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BBC News - Carers and depression - POLL - Page 2 - Carers UK Forum

BBC News - Carers and depression - POLL

Discuss news stories and political issues that affect carers.
I'm pretty sure that I've suffered from depression at times. I knew WHY I was depressed - it was obvious, 24/7 caring, isolation etc etc. I didn't see any point in the doctor giving me a load of pills because that wouldn't get to the root of the problem - more support, less stress, a break, etc etc - all those things that we are well aware of. Luckily in my case finances were OK but I know that for others this is a huge issue.

Someone I know was depressed due to problems at work. The Dr prescribed antidepressants. They did help, but the problem never actually went away until they changed jobs.

So, my view is that it's all very well diagnosing all this depression but prescribing a few tablets won't help much - it's the root causes that are the real problem. And at the moment, these just seem to be getting worse.
http://www.bbc.co.uk/news/health-22478706


About time they gave us some thought.Normally we are the forgotten few, the unsung heros left to get on with it regardless.
About time they gave us some thought.Normally we are the forgotten few, the unsung heros left to get on with it regardless.
Nobody ever asked how I was, from the medical profession. When hubby came out of hospital (twice last year for instance), nobody asked me whether I'd be able to cope and look after him with his newly found deteriorations on both occasions.
Friend's hubby comes home today after his hip operation on Wednesday, nobody has asked her if she'll be all right helping him or has given her guidance on HOW to look after him. In fact, when we both visited yesterday, it was me showing her how to lift his leg into the bed and slide it across. The most the physios did was ask her to measure the height of the lounge chair he'd be sitting in at home, that's all! How will she be able to help him up the stairs to bed, when he is on 2 crutches for instance?
I felt so upset when nobody asked about my coping - and we? have an easy living bungalow.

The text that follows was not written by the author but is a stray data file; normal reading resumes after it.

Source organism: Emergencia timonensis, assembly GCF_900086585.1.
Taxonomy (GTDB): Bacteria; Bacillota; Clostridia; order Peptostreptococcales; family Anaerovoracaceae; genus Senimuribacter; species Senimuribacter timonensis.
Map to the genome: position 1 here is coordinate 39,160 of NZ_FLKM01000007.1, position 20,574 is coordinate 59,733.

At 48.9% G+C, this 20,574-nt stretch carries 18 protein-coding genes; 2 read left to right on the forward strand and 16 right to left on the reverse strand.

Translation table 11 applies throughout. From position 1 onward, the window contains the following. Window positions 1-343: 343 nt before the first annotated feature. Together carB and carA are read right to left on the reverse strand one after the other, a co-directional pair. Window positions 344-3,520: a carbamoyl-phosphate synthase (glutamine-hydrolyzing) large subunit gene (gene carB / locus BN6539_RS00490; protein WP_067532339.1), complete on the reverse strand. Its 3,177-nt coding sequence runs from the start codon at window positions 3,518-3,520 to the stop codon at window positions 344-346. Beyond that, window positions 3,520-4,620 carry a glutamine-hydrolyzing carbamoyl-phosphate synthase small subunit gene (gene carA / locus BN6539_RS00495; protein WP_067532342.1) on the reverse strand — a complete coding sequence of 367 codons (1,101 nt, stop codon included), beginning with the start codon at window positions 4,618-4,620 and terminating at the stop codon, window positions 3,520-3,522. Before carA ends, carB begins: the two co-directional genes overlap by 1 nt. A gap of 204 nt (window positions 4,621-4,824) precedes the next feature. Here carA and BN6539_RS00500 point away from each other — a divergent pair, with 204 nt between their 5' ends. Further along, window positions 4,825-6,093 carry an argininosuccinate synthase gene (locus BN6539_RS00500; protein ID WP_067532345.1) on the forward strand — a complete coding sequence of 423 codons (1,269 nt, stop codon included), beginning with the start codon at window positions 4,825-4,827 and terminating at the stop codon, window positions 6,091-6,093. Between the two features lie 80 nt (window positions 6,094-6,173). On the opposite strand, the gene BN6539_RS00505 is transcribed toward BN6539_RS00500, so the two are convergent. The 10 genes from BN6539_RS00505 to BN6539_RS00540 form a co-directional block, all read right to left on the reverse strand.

Ha - of course nobody will ask if you're able to cope - you might say no - and that's the last thing they want to hear. And then when everything goes pear shaped they can say "well, they never said they couldn't cope". And you know what, even though we know we're not coping at times, wouldn't it be nice if someone - anyone - just asked us how we were doing Image
I am registered as a carer at the doctors and does not make any difference at all they just log it on computer and mean entitled to a flu jab
John, I've merged your post with another topic that had already been started on the very same subject Image
These links are from today.....
Carers should be routinely screened for signs of depression by their GP to ensure their health needs are not neglected, doctors' leaders say.

The Royal College of General Practitioners (RCGP) estimates one in every 20 patients registered with a GP practice is providing unpaid care.

About 40% of carers are thought to be at risk of depression or stress because of their caring role.
http://www.bbc.co.uk/news/health-22478706
"If carers fall ill you lose two patients. You lose the person they are caring for and also the carer so it makes financial sense to keep carers well."
http://www.independent.co.uk/news/uk/ho ... 12048.html

............. yet nothing new to us.

2010 http://www.nhs.uk/CarersDirect/carersli ... octor.aspx

2008
But does that caring come at a cost?
The physical and financial toll can be huge. A quarter of carers have been looking after their charges for 10 years or more, and a sixth spend 50 hours a week caring - a burden which makes them more likely to be ill themselves. The Leeds study found more than three-quarters of carers (77%) believed their own health had suffered as a result of their responsibilities. A study by Carers UK found that three-quarters of people were worse off due to caring responsibilities
http://www.guardian.co.uk/society/2008/ ... rers.qanda

2008 again
Another 65% said their own health problems had affected their ability to care and 96% said they were "very concerned" about who would take over if they fell ill.
http://www.guardian.co.uk/society/2008/jun/09/carers

June 2006
A checklist for GPs and Primary Health Care Teams
http://professionals.carers.org/health/ ... 09,PR.html
aint life funny just a couple of years ago i was told not to use the term "burden" and we care out of love not for money ..
Hi George, what is, and is not politically correct changes constantly!
I don't find caring itself a burden, I find some of the stuff which comes WITH it a burden eg hospital appointments and sorting out transport to and from appointments as both of my carees need to be taken to their appointments.(When you care for one person it is difficult enough, when you care for more than one,then who takes priority of the Carers time?)
The form filling has become a lot more stressful and looking at the future and worry about possible Governmnent plans all contribute towards being a burden in my MIND.
Looking after my husband and son, the actual caring bit is a doddle, I can do that in my sleep,it is the demands of penpushers who are getting me down.
Two years ago I didn't have the amount of worry, now I go to sleep and wake up worrying about the future.